The Met just posted Hilary Harris's Organism (1975) to YouTube

Originally published at: The Met just posted Hilary Harris's Organism (1975) to YouTube | Boing Boing


I don’t know if it is the nature of the film stock, but footage of the 1970s always seems to be covered in a layer of nicotine; just like I remember it being as a kid.


Obviously Let My Puppets Come needs some more in depth discussion, maybe its own Boing.


IMDb says it’s not softcore, so I don’t see that happening.


Cool film, but I can’t help but think that in this analogy Robert Moses is David Cronenberg.


Totally misread this as “Hillary Harris’s Orgasm” and started worrying about YouTube Kid’s algorithm.


Whoa thanks! This one I never heard about, and I do love Koyaanisqatsi. I’ll watch with much pleasure.


This film s a micro view that sees human life like scuttling ants, and is orchestrated to that end - the organism of the ‘hive mind’. In a way it shares a kinda utopian Ayn Rand vision that looks top down on a city and only just maintains a glossy facade of an artistic use of film. Reminds me of Leni Riefenstahl in so much as it works the city and people into a very dangerous hypothesis.

The creeping shadows over Manhattan of the World Trade Center says nothing of the good/bad humanity that inhabits these spaces.

Like Koyaanisqatsi one could label this glib and self affirming as a “piece of art” yet it says nothing about what it portrays and everything about the film maker - which is mute.



Fair call

Cool, I never heard of this prelude to Koyaanisqatsi either.

Not too long ago (but, also, very long ago) I made my own version of Koyaanisqatsi (using the original’s music). I color graded it with a custom-made LUT that simulates the 2-strip film process, limiting the color palette, and giving the impression of a color-coordinated world.


(updated scope of quoted text for clarity )

This is an interesting take, but I have to say that I find it a very odd one. If anything both Harris’s film Organism and Godfrey Reggio’s Koyaanisqatsi are clearly critical of totalitarianism (eta to add clarity over which works are being referenced) - there’s definitely some cause for questioning the extent of biological analogies projected to the societal level, but that need not contra-indicate systems analysis generally.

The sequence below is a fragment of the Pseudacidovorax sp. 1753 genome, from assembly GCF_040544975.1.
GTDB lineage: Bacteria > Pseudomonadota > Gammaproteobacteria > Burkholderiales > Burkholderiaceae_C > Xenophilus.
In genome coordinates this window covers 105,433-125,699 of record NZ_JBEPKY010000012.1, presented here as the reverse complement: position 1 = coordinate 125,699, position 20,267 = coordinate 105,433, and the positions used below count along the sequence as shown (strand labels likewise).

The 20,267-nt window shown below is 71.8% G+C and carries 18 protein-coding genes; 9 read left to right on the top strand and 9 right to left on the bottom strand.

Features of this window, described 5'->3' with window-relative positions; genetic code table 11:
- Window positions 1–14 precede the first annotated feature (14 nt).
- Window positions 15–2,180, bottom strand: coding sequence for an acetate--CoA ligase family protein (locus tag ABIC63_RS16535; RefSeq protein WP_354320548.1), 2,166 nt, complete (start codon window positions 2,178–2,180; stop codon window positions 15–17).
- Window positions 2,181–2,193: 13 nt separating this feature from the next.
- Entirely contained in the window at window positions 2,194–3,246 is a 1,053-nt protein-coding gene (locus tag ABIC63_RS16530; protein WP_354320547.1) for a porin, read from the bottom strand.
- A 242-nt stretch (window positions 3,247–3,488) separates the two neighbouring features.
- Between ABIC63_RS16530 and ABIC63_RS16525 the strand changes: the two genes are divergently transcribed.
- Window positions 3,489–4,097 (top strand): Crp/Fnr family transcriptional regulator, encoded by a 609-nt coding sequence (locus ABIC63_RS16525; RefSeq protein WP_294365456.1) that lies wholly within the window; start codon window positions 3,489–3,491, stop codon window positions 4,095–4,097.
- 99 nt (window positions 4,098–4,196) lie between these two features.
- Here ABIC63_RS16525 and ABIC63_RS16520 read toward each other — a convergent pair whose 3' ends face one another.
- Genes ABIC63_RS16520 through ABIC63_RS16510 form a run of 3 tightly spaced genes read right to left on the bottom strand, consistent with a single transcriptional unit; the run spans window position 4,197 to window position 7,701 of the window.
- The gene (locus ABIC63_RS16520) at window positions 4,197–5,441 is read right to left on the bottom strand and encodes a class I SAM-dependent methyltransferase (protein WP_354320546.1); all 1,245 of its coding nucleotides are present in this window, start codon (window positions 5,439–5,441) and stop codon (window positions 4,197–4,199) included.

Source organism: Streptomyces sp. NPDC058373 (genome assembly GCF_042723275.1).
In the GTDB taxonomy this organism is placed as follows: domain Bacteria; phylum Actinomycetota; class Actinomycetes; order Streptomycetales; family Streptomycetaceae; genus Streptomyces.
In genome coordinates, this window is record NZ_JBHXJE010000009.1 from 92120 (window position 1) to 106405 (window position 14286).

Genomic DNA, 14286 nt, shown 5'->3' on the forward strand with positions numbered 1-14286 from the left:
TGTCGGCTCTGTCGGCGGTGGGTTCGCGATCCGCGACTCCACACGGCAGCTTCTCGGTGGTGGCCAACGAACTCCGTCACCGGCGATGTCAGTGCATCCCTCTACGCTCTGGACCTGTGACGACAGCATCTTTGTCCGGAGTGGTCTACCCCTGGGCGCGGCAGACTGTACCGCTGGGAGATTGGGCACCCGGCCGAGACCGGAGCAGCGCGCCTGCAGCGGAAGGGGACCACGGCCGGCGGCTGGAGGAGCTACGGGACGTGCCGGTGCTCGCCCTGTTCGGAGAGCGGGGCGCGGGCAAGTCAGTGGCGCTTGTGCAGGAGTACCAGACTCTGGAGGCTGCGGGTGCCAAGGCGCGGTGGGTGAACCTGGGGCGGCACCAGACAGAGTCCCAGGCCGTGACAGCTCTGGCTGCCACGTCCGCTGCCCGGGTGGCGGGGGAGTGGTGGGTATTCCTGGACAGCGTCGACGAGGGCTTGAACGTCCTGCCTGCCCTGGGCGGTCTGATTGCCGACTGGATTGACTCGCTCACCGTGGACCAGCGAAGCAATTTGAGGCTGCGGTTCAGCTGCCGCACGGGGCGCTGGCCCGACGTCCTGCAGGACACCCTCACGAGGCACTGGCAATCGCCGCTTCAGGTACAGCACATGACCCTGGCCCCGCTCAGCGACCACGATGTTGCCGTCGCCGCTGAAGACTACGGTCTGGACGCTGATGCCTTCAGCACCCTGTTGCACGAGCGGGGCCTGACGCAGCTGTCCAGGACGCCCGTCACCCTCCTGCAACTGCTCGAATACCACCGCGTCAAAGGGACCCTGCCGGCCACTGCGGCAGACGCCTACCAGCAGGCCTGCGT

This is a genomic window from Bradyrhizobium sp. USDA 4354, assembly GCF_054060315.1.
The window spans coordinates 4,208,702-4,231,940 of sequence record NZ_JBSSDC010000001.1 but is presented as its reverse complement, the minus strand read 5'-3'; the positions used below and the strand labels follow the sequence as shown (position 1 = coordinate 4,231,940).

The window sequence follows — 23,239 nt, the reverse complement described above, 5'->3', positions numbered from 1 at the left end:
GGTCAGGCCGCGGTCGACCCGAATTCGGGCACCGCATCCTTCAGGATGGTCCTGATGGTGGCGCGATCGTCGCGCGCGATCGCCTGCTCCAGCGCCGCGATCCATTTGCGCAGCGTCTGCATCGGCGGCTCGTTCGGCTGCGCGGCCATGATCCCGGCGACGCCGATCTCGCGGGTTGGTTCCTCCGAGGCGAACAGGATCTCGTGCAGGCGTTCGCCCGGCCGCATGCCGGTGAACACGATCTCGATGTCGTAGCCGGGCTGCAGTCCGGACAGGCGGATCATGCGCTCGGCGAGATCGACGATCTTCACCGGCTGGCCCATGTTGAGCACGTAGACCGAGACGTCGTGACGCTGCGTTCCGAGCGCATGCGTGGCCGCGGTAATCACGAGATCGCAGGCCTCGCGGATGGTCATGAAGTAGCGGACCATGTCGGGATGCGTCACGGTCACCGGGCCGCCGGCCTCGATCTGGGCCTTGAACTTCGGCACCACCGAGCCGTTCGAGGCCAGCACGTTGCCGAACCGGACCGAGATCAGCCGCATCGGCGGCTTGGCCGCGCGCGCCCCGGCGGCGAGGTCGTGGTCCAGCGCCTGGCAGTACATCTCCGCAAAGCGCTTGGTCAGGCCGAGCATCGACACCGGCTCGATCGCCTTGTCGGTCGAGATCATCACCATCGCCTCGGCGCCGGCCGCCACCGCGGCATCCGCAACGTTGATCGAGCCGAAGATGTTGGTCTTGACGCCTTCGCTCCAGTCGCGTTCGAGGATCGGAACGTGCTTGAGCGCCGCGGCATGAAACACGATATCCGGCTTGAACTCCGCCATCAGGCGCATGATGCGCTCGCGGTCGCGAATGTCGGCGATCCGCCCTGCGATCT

I’m not too familiar with Harris’s philosophy (do love his work, don’t miss Seaward the Great Ships which is an awesome shipbuilding doc), but the juxtaposition of narration in Organism is unambiguous in calling out overproduction in modern technological society as a pathology. Reggio’s life’s work is anything but mute in it’s transcendent call to awareness of dehumanizing potentials of mass society/technologically mediated culture and environmental degradation. (see also the thinkers listed as inspiration in the credits of K…)

That is beautiful, thanks for posting it!

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Thanks for your response and I’ll consider your view.

What the fuck?

  1. Ayn Rand was not a filmmaker.

But more importantly,

  1. Riefenstahl critical of totalitarianism???

@ChuckV I think there’s been a mix up. The “both filmmakers” that are being referenced in the above line are Hillary Harris (the subject of the OP), and Godfrey Reggio (the director of Koyaanisqatsi).
Obviously Riefenstahl wasn’t critical of totalitarianism, :rofl:

(… and the mind shudders to think what Rand’s film efforts would have resulted in)


Watching this just after watching Cells at Work Code Black and it’s kind of neat how biology/city metaphors can work both ways.

The city can be thought of as a superorganism, the body can be thought of as a city of cells. Fun.

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